resist the urge to sow them all

Going on my successful wildflower seed planting last fall, I’ve decided to try my hand at other flower seeds… and vegetables, and herb seeds. In fact, I have so many seeds I’m embarrassed to admit how much of my refrigerator they are starting to fill up. (I bought this cool tupperware-like seed storage bin at Kew Gardens in London last spring; it was made for beginner seed-collectors and includes stuff for drying seeds.)

I’m sure all beginners (and experts) go crazy with seeds. I mean, how can you not stop at the seed rack and think, ‘ooh I should try that variety’ especially with the cool illustrations and sometimes lavish descriptions of the seed inside. My first big mistake started last spring when so many purple coneflowers germinated that I pulled most of them out and transplanted them into small plastic containers, in order to give room for the bigger plants to grow. The idea was to save as many as possible–maybe give some away, maybe move others to another bed.

I’m discovering I have this same ‘save it all’ energy when it comes to sprouting seeds in my house. This is my first fall growing seeds indoors. I’ve already started several flats and am using up all the available light. The problem is, out of my five flats, three are taken up by just one flower. I sowed the whole packet and now I’m scrambling around trying to delicately move each sprout into its own container. Now where am I going to put all these seedlings!

I bet I’m not the only one who doesn’t have the ruthless heart to sacrifice any of these precious seedlings. I want to conserve every piece of success I have, but despite myself all the advice says to kill off the weak ones, thin out and throw away, so that plants don’t compete for space.

Either way, anyone who is willing to bother to raise plants from seed (and harvest seeds as well) already has a conserving heart so I figure that I have to conserve elsewhere. Note to self: don’t sow the whole packet in one shot. Save the seeds instead. Most seeds save for awhile, at least a year.

So what are these little seedlings?

“Dwarf Ten Week” Stock (Matthiola incarna) take up the three flats. I don’t know if I’m sowing them at the right time of year, but I’ve discovered that planting many early-spring flowering plants in fall gives them a good start and healthy growth in spring here in Austin. Even with wildflowers, my best bluebonnets and poppies were already fairly good-size plants in October. They stood still in our short winter and then took off as soon as things warmed. Bluebonnets that germinated in spring, still grew and bloomed but late and only for a short period.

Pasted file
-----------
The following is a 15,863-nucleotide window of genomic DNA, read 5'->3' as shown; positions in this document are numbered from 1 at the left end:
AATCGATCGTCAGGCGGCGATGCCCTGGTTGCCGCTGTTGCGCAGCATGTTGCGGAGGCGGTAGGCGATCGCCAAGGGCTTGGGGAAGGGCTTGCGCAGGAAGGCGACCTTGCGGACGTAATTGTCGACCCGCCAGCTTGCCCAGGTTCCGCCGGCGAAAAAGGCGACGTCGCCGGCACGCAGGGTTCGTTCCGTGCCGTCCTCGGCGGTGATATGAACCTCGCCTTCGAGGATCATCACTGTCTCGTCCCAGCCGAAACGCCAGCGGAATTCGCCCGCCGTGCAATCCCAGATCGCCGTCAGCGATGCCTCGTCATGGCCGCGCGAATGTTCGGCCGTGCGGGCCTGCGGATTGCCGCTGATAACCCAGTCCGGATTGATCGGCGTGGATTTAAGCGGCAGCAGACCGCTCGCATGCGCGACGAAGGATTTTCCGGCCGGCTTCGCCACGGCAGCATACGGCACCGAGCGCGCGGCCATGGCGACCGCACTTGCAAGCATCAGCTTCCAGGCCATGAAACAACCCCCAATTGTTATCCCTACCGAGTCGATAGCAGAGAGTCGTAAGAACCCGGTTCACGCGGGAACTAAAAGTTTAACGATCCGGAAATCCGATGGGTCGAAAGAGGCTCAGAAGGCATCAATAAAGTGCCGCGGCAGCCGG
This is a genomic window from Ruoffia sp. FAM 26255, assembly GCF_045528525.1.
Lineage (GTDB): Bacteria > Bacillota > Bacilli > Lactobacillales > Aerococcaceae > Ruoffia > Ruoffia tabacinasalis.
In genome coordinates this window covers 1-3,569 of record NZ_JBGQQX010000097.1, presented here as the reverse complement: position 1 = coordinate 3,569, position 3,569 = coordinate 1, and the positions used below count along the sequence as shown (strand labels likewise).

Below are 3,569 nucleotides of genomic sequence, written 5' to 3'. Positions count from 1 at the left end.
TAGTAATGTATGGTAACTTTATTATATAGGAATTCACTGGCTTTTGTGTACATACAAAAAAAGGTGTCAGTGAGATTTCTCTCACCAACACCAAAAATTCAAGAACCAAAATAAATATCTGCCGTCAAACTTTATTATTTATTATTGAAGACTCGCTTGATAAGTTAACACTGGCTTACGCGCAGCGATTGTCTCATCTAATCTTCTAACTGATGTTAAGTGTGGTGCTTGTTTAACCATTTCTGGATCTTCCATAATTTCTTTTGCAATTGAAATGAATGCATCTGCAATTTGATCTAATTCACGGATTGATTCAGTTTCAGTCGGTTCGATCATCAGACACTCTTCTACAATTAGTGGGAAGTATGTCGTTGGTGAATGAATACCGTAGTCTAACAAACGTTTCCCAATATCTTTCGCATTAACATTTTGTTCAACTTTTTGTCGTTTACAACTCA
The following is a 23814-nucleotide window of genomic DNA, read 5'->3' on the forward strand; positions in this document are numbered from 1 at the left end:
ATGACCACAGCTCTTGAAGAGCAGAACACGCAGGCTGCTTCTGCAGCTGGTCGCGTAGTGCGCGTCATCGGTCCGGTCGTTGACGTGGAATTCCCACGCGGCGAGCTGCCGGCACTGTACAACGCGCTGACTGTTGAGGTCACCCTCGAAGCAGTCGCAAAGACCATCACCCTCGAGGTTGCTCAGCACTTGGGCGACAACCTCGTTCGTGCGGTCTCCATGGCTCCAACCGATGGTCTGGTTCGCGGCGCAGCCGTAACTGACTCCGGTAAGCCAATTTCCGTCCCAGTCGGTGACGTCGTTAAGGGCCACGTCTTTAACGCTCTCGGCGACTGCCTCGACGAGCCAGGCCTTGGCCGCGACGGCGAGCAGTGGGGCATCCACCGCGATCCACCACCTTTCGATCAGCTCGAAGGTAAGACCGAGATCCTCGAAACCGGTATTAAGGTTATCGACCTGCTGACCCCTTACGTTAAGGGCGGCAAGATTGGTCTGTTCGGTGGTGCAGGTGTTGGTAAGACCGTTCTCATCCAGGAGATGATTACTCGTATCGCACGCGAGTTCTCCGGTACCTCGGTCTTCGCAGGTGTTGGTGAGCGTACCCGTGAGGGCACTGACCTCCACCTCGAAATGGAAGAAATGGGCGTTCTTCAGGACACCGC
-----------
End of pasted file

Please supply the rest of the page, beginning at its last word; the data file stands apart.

The other flats include varieties of Dianthus, my latest obsession. All of them are fragrant varieties–Sweet William, Cottage Pinks, and China Pinks. I’ll save ranting about my new romance with Dianthus for another day.

fall has sprung

For many Texas gardeners, I suppose fall is like a second spring. It lasts long and has the mild weather that many ‘spring’ plants love. My husband and I spend a good portion of our summers abroad and so I usually come back surprised to see what’s made it and what hasn’t. Summer here is a beast, and leaving my plants to its beat-down heat and sometimes drought for an extended period involves a lot of trust (both of the friends who water and watch out for things and trust in the weather).

This year couldn’t have been any different from last summer. Obviously it rained, sometimes too much. Things look overgrown and stringy… many many bugs, and lots of rusty moldy looking stuff. Sometimes extreme wet heat is worse than dry heat. Last year so many things died from the heat and drought I was forced to reconsider what I wanted out of my garden. I wandered around my neighborhood when I first got back last week, looking at the plants in people’s yards that survived. Cosmos, zinnia… and a yellow trumpet flower bush I can’t remember the name of right now. So I know I’m not alone even as a new gardener. “Stringy” is the look everywhere. There’s just not much you can do.

But in any case the nice thing about leaving and coming back is that I don’t have to deal with ‘garden-itch’ all summer long–looking outdoors, wanting to plant. When I arrived back home last week, it was already time to start ordering bulbs, plotting new plants, starting vegetables etc.